James, a Fiery Disciple

Searching His Word
 Seeking His Heart

James and John, the sons of Zebedee—that’s how we are most often introduced to James and his brother. With James being first, he is likely the older brother.

Also likely is the prominence of their father, Zebedee. He had a lucrative fishing business that afforded him hired servants to help. Perhaps Zebedee had an aggressive temperament that rubbed off on his sons for Jesus nicknamed them “Boanerges,” sons of thunder.

When Jesus was ready to go to Jerusalem for the last time, he planned to go the unconventional route through Samaria. Jesus asked James to go ahead and make arrangements for them to stay overnight as they traveled.

James and John traveled to one town to inquire, but the leaders there refused to help. James angrily reported back to Jesus and asked,

“Lord, do you want us to call fire down from heaven?” Luke 9:54

           

Jesus had never shown anything but goodwill to the Samaritans. He healed the Samaritan leper and commended his gratefulness. He helped the Samaritan woman at the well to receive the water of life and he made a Samaritan the hero of one of his best known parables.

No, calling down fire on this community wouldn’t do.

Jesus turned and rebuked them, and they went to another village. Luke 9:56

Simple alternative.

Thunderous or not, the brothers, along with Peter, were a part of the inner circle that were singled out at times to go with Jesus. They were taken into the house of Jairus when Jesus raised his daughter to life. Jesus took them up the mountain where he was transfigured. The inner circle went farther into the Garden of Gethsemane with him before the arrest.

The only other time we hear James voice is when he and John make a request of Jesus.

“Let one of us sit at your right hand and the other at your left in your glory.”

Jesus answered, “You don’t know what you are asking. Can you drink the cup I drink or be baptized with baptism I am baptized with?”

“We can.” Mark 10:37-39

Jesus tells them that they will indeed go through much, but it is not for him to grant who will sit beside him. When this stirs up resentment with the other disciples, Jesus realizes he must once again share with all twelve the need to have a servant heart rather than to lord it over others.

Being a fiery disciple can mean you are passionate and enthusiastic, but taken to the extreme, one can become mean, hot-headed, and self-centered.

Evidently, James channeled that fire to be an effective disciple. Fourteen years after Jesus death, Herod Agrippa was in control.

He had James, the brother of John, put to death with the sword. Acts 12:2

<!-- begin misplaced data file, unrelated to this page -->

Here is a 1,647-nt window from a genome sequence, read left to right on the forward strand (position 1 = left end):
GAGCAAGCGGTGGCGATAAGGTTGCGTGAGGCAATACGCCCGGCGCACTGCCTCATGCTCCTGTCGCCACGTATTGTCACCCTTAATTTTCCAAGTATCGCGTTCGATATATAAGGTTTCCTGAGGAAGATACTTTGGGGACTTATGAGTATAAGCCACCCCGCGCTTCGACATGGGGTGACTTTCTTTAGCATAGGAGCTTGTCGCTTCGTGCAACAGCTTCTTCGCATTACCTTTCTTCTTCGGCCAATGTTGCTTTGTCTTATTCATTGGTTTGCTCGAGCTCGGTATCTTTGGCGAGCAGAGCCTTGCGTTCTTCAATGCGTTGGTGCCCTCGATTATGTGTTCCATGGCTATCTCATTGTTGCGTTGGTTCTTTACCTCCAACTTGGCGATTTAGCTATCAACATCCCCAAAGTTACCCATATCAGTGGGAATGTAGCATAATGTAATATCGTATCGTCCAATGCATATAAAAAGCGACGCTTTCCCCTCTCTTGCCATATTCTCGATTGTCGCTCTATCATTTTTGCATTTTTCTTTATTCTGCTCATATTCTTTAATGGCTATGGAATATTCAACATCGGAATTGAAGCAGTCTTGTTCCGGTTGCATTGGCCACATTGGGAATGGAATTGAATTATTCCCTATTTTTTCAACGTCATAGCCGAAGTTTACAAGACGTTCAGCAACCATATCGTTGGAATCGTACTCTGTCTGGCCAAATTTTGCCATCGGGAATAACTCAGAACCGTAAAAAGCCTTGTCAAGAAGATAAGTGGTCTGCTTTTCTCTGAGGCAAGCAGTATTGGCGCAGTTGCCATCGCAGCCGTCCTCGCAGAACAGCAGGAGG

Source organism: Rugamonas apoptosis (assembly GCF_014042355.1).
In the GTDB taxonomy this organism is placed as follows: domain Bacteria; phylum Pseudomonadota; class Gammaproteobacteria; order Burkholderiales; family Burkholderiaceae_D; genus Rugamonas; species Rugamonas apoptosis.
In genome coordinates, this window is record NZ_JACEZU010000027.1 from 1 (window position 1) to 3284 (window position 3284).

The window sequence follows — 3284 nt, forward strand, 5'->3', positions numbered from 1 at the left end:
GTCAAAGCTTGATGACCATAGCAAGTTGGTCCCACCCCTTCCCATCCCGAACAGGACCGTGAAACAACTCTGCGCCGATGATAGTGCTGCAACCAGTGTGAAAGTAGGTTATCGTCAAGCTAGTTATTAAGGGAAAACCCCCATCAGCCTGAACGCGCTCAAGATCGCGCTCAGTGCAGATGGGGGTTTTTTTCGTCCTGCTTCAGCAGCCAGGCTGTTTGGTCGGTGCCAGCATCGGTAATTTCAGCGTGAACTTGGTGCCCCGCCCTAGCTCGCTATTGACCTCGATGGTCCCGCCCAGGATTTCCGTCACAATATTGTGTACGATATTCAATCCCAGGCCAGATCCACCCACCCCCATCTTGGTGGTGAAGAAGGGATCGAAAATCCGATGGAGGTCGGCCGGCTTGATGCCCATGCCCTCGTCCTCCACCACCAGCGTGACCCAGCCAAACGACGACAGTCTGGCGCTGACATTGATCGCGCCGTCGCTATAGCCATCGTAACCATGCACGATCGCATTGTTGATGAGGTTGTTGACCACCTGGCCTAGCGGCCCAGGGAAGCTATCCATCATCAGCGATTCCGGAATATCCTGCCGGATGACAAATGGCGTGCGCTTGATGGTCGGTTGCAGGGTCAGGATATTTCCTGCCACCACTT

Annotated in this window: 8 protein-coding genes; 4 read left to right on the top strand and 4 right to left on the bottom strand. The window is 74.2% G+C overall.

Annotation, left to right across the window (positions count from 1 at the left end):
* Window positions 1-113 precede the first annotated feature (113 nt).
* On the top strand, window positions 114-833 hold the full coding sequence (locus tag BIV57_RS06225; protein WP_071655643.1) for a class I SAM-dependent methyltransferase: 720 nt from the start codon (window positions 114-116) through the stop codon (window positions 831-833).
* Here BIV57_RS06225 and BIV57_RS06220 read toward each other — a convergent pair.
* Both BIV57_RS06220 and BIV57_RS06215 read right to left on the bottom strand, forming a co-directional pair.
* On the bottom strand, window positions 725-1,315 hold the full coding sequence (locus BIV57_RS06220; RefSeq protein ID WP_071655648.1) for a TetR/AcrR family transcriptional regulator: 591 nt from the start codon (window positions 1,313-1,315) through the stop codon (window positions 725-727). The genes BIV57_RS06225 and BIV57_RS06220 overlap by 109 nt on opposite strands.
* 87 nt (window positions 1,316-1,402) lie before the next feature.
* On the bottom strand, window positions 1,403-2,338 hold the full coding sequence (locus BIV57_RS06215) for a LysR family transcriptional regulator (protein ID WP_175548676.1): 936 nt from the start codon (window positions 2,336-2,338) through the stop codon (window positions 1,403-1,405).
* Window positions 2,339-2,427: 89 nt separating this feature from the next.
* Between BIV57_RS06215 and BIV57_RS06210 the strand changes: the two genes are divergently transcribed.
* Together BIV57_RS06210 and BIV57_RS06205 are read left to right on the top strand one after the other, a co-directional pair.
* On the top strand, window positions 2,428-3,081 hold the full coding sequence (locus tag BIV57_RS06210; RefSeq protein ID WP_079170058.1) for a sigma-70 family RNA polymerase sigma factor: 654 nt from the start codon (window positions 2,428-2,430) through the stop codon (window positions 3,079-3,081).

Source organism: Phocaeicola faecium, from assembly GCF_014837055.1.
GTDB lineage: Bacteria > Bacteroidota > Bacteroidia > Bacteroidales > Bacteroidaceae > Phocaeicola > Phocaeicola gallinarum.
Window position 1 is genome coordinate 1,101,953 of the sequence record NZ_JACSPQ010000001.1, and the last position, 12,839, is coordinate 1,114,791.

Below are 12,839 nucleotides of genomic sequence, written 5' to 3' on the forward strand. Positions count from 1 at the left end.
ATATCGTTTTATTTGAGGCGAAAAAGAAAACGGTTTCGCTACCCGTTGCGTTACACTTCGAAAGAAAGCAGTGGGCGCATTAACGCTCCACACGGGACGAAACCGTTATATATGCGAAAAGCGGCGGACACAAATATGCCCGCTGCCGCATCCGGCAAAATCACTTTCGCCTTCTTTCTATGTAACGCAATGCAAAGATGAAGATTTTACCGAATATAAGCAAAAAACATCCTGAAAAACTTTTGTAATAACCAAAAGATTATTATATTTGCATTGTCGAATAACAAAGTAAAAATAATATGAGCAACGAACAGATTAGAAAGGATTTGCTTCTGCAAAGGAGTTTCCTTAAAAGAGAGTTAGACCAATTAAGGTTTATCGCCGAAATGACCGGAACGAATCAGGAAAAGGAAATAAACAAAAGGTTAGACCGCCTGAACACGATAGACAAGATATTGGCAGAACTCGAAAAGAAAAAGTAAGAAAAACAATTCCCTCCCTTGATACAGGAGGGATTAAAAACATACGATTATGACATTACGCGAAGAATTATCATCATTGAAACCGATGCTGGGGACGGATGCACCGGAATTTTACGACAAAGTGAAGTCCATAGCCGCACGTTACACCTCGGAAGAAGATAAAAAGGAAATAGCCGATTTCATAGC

James was the first apostle to have a martyr’s death and the only one of the twelve whose death is recorded in Scripture. “With the sword” means he was beheaded.

~ Joyce ~

 

 

 

Peter – Mountaintop Experience

SEARCHING HIS WORD

SEEKING HIS HEART

Have you ever been to summer camp or a fall retreat? You may have come back feeling like you had a “mountaintop experience”—not because there were mountains all around, but because your mind, your heart, or your spirit was lifted from the mundane to a new level of spiritual experience.

Peter sure could use a lift after Jesus had to set him back just days before. (See last week’s post, “Peter – One Step Back”)

Jesus is still determined to work with Peter, because He knows Peter’s potential. Isn’t that a comforting thought for when we feel down on ourselves? God knows your potential.

Jesus is going up the mountain, probably Mt. Hermon, to pray. He decides to take his inner circle with him—Peter, James, and John: Peter, who will eventually be the leader of the disciples after the resurrection, James, who will be the first to be martyred, and John who will endure to old age and will record the Revelation of Jesus.

Little do they know what is in store this day.

Once up the mountain, Jesus’ appearance is totally transformed or transfigured as the Bible says.

His face shone like the sun, and his clothes became as white as the light. Matthew 17:2

(Years later, John will see this again in his vision of Jesus’ with his resurrected body.) 

As if that weren’t earth shaking enough…

Just then, there appeared before them Moses and Elijah, talking with Jesus. Matthew 12:3

Gasp! Our mouths would be hanging open with awe at this point. But our man, Peter, feels he must jump in to do something! Something to honor the lawgiver, prophet, and Messiah. He says,

“Lord, it is good for us to be here. If you wish, I will put up three shelters, one for you, one for Moses, and one for Elijah.” Matthew 17:4

We can’t imagine this experience could be anymore mountaintop, but here it comes.

While Peter was still speaking, a bright cloud enveloped them, and a voice from the cloud said, 

“This is my son, whom I love; with him I am well pleased. Listen to him!” Matthew 17:5

Have you heard that before? At Jesus’ baptism? Yes, it is God himself! Peter is urged to listen, not talk.

They fall on their faces, terrified. Jesus comes and touches them.

“Get up,” he says. “Don’t be afraid.” When they look up, they see no one but Jesus.” Matthew 17:7

I wonder how often, in the next few years, they each thought about this scene. It certainly had to have made a lasting impression on them, a remembrance to hold in their minds, a sense of God’s physical presence with them.

Think back about your mountaintop memories, a time when God became very real to you. A time when he rescued you, encouraged you, brought you through a scary time, led you beyond belief, stirred in your heart. Remember, praise His name, and give thanks on this Thanksgiving Day!

~ Joyce ~